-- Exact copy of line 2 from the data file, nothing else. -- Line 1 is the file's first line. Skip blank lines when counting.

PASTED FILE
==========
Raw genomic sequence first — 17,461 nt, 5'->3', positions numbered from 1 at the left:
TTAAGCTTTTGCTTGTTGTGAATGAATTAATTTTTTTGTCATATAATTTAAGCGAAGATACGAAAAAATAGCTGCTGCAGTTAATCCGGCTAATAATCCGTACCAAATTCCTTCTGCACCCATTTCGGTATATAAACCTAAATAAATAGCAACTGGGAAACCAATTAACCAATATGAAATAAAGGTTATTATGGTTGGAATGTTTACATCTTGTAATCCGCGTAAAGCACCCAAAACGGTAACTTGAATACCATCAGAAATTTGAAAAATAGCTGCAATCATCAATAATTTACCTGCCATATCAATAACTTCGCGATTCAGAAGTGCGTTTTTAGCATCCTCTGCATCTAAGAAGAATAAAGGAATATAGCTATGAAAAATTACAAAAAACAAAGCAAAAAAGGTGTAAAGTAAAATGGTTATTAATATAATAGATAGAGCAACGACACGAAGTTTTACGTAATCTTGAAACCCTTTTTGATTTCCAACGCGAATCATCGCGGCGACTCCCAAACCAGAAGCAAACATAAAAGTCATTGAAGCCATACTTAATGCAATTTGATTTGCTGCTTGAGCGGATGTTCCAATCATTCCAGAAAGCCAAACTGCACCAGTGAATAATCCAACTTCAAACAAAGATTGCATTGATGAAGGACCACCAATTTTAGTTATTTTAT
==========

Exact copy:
TTAAGCTTTTGCTTGTTGTGAATGAATTAATTTTTTTGTCATATAATTTAAGCGAAGATACGAAAAAATAGCTGCTGCAGTTAATCCGGCTAATAATCCGTACCAAATTCCTTCTGCACCCATTTCGGTATATAAACCTAAATAAATAGCAACTGGGAAACCAATTAACCAATATGAAATAAAGGTTATTATGGTTGGAATGTTTACATCTTGTAATCCGCGTAAAGCACCCAAAACGGTAACTTGAATACCATCAGAAATTTGAAAAATAGCTGCAATCATCAATAATTTACCTGCCATATCAATAACTTCGCGATTCAGAAGTGCGTTTTTAGCATCCTCTGCATCTAAGAAGAATAAAGGAATATAGCTATGAAAAATTACAAAAAACAAAGCAAAAAAGGTGTAAAGTAAAATGGTTATTAATATAATAGATAGAGCAACGACACGAAGTTTTACGTAATCTTGAAACCCTTTTTGATTTCCAACGCGAATCATCGCGGCGACTCCCAAACCAGAAGCAAACATAAAAGTCATTGAAGCCATACTTAATGCAATTTGATTTGCTGCTTGAGCGGATGTTCCAATCATTCCAGAAAGCCAAACTGCACCAGTGAATAATCCAACTTCAAACAAAGATTGCATTGATGAAGGACCACCAATTTTAGTTATTTTAT